State youth services chief quits
Sharon Agnew often faced criticism for the troubled Hawaii Youth Correctional Facility
Sharon Agnew, who headed the office charged with overseeing the troubled Hawaii Youth Correctional Facility, has resigned from the job.
Agnew's resignation as executive director of the state Office of Youth Services was effective Dec. 1, said Martha Torney, the office's acting executive director.
"Sharon chose not to continue," Torney said. She said she could not comment further.
The reasons for her resignation were unknown. Agnew has an unlisted telephone number and could not be reached for comment yesterday.
The state Department of Human Services, which oversees the Office of Youth Services, issued a statement confirming Agnew "voluntarily submitted her letter of resignation on Nov. 16."
As head of the Office of Youth Services, Agnew often was at the center of criticism regarding oversight and administration of the state's youth prison in Kailua.
In February, the state agreed to improve conditions at the facility in a deal with the U.S. Department of Justice that kept the prison from being placed under federal oversight. The Justice Department made 18 recommendations for improving the culture at the facility.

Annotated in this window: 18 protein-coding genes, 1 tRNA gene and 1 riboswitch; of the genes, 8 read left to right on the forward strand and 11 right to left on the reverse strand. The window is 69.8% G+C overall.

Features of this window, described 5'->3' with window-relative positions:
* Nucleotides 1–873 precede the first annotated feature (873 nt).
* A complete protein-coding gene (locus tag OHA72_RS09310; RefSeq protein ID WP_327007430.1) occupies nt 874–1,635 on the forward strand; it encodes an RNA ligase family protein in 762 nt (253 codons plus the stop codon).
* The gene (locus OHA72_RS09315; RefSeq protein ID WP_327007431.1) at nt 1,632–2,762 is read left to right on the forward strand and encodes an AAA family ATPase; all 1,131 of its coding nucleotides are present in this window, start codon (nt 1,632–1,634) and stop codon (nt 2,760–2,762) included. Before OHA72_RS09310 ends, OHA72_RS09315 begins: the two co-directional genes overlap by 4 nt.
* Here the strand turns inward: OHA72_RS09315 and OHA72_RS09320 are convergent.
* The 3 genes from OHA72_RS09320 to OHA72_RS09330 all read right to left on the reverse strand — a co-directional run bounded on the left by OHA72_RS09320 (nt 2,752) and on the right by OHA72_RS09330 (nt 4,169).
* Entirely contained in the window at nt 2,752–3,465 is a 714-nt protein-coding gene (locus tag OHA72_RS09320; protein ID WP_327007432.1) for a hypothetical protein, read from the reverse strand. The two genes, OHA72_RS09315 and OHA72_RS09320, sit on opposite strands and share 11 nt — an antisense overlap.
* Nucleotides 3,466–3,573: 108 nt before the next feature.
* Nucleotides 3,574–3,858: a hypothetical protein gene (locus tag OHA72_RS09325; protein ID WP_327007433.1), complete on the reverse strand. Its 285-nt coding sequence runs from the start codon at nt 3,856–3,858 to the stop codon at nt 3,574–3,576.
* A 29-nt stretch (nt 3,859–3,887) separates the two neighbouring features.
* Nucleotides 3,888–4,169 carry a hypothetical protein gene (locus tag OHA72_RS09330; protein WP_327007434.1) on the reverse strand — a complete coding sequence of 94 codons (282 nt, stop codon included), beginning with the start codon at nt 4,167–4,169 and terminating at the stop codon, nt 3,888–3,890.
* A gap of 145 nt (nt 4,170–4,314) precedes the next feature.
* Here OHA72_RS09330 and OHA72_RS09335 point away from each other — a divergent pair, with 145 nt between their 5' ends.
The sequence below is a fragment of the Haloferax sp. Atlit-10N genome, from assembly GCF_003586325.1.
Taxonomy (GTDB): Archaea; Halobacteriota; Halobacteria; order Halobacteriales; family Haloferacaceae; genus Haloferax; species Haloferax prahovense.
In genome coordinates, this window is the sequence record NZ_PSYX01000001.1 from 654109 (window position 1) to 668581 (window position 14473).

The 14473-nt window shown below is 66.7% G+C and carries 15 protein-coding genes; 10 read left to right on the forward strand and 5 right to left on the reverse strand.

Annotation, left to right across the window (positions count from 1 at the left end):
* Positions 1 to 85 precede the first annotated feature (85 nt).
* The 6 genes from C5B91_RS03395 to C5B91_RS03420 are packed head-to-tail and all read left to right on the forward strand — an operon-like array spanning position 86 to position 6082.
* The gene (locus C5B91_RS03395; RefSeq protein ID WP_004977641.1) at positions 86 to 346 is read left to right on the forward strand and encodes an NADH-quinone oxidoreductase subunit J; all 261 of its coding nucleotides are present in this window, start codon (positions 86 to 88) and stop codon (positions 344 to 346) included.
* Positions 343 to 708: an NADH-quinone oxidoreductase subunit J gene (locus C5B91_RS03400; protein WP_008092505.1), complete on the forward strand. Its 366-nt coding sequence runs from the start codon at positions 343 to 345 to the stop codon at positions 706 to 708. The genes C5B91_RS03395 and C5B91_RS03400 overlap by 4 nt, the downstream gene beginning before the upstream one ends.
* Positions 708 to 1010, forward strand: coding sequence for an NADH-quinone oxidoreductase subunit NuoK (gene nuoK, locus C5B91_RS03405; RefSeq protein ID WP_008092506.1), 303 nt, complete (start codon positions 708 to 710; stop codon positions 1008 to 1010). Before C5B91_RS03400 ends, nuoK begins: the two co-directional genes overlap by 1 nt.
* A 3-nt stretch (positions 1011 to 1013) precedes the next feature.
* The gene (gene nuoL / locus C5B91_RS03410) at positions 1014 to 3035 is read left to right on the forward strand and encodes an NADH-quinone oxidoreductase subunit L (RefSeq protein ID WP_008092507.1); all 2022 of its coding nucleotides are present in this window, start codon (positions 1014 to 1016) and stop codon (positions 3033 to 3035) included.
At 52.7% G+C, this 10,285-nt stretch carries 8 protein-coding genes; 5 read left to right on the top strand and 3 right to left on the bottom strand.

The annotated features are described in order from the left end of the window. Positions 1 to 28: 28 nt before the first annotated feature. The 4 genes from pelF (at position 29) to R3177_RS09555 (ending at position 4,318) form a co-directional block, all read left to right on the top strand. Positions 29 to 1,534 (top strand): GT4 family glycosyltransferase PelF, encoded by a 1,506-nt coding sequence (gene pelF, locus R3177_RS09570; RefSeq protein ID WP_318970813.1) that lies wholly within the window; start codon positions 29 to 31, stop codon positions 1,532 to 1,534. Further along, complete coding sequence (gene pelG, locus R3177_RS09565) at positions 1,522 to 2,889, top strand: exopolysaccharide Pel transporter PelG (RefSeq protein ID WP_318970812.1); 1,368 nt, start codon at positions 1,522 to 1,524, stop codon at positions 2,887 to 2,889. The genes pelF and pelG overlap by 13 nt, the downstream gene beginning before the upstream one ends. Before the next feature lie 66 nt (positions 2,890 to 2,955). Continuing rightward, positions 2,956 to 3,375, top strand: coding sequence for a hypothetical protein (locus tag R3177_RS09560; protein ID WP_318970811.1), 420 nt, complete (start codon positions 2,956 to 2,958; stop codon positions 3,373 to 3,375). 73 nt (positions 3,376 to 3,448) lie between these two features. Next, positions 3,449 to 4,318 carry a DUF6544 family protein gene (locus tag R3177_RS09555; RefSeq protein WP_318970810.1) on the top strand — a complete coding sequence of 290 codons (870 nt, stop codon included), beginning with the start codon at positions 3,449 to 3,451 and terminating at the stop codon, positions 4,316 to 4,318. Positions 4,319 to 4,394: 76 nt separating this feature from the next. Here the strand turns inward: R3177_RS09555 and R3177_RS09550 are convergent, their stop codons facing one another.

The agreement came six months after the Justice Department issued a report saying inadequate policies and procedures, staffing shortages and deficient training for guards had led to a "state of chaos" at the youth prison.
Conditions at the facility had been scrutinized since 2003, when the American Civil Liberties Union of Hawaii issued a report alleging that youths were held in overcrowded, punitive and unsafe conditions.
Gov. Linda Lingle immediately removed the top two administrators and subsequent investigations resulted in criminal convictions against a handful of guards.
The federal government conducted its own investigation, while the state Legislature also held hearings into conditions.
Agnew often found herself defending the policies and procedures at the facility, noting that progress had been made while working within a public employee union system that often made it difficult to enact sweeping reforms.
Lingle had echoed those sentiments while also noting that her administration had worked to develop community treatment programs for nonviolent offenders in an effort to reduce the youth prison population.
Agnew was named executive director in February 2003 after eight years as the Office of Youth Services' programs coordinator for Kauai County.
Torney, head of OYS' program development office, said she would remain as acting executive director until a replacement can be found. She said she has no plans to pursue a permanent appointment.